One of the largest superyachts in the world is also blocked property, a.k.a. frozen. How, then, can the sanctioned yacht Flying Fox be booking charters, the same way she did before the restrictions? The answers lie in international laws, and differing recognition of them.
The 446-foot (136-meter) Flying Fox offered charters in the Mediterranean and Caribbean after delivery in 2019. Twenty-two guests had 11 suites and five decks to enjoy. Guests like singers-songwriters Beyonce and Jay-Z shared photos aboard during their trips, giving glimpses of life aboard. Amenities like multiple terraces and a pool nearly the full 74-foot (22.5-meter) beam allowed commanding a €3-million ($3.3-million) weekly charter rate. So, too, did an interior with ample rooms, including an atrium, and tactile finishes.
This all changed, however, in 2022. That June, the U.S. Treasury Department added Flying Fox to its sanctions list, among multiple superyachts. At the time, the Treasury Department claimed Imperial Yachts, which managed her, was aligned with the Kremlin and held an interest in her. It further accused Imperial Yachts’ CEO of operating in the Russian government economy’s marine sector. (Imperial Yachts, which has since shut down, denied the claims, saying it complied with all laws and regulations in the jurisdictions in which it operated.)
Although the Treasury Department designated the yacht as blocked property, this doesn’t mean it stripped Flying Fox from her owner. Nor does it mean the yacht can’t purchase goods or conduct business—even though Flying Fox hasn’t booked charters in nearly two years. Rather, blocking, a.k.a. freezing, means U.S. citizens and permanent U.S. resident aliens cannot engage in financial transactions with sanctioned people or assets.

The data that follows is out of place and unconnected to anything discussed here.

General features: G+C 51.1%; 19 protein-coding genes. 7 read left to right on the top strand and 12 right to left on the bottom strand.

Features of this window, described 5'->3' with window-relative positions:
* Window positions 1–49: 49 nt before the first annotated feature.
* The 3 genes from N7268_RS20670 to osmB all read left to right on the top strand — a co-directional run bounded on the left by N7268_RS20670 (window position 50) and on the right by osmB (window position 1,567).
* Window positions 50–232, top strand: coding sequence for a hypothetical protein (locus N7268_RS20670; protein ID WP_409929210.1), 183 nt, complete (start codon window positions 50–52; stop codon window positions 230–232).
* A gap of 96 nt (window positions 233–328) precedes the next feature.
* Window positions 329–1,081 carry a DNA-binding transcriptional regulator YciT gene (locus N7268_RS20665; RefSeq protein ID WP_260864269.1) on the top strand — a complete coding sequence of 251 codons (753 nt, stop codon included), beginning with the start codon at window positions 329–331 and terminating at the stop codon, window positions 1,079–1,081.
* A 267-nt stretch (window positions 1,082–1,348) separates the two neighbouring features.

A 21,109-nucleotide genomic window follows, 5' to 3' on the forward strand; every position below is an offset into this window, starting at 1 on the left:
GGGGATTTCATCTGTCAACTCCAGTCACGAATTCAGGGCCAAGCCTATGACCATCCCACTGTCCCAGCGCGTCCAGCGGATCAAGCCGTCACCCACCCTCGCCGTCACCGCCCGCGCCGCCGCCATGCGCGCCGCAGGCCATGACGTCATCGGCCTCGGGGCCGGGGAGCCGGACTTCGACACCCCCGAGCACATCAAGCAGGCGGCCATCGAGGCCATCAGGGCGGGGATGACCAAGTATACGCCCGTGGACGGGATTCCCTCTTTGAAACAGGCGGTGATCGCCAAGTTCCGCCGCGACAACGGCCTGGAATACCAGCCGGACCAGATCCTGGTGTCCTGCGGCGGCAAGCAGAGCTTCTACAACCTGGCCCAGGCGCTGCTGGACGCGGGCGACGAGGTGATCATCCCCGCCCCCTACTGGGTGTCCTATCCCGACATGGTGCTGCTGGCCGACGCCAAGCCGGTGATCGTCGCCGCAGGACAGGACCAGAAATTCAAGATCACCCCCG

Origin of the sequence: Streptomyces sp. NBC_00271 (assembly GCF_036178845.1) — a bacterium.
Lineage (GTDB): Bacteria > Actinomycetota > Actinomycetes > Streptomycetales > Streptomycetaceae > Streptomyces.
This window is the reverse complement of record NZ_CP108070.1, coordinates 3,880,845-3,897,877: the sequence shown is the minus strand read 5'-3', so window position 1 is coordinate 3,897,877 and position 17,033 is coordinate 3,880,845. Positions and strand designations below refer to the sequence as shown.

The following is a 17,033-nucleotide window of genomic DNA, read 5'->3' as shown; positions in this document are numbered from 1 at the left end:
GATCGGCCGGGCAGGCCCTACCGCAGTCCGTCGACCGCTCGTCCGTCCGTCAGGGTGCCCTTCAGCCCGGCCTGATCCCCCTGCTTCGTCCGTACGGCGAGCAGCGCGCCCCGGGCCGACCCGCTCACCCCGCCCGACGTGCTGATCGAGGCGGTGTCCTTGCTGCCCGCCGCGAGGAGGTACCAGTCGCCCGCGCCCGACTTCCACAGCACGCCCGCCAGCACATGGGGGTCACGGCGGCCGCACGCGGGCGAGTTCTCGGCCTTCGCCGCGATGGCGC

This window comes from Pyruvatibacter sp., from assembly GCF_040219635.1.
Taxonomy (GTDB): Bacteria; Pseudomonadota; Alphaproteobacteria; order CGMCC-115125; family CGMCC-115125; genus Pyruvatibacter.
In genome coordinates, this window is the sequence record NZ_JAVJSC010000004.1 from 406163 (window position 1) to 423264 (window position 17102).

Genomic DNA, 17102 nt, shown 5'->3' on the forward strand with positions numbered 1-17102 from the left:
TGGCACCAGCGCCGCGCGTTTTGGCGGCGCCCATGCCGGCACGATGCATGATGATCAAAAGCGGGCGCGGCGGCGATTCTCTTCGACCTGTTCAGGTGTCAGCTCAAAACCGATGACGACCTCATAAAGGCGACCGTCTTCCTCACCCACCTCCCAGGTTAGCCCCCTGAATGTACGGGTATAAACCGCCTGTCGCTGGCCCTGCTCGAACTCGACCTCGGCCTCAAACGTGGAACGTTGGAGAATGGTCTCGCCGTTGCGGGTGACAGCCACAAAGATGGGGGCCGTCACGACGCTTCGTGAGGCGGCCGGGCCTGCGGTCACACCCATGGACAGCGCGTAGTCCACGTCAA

Furthermore, even as a sanctioned yacht, Flying Fox is not under restrictions from any other government. While some countries honor sanctions imposed by others, it’s a case-by-case basis. The 446-footer currently is in Turkey, which has not recognized U.S., UK, or European Union sanctions so far.
Additionally, the Bluewater Yachting Dubai office of Bluewater Yachting, a Swiss company, holds her central charter listing. Dubai, like Turkey, only recognizes its own sanctions. In announcing the central listing on Instagram, the Bluewater Yachting Dubai office addressed questions about the legality. “Commercial chartering onboard Flying Fox is being recommended in line with legal advice,” it writes. It also writes, “Geopolitics is creating issues for the current charter cruising areas.”
On its website, Bluewater Yachting doesn’t indicate where the yacht is chartering. It also says her price is available on application.
Bluewater Yachting bluewateryachting.com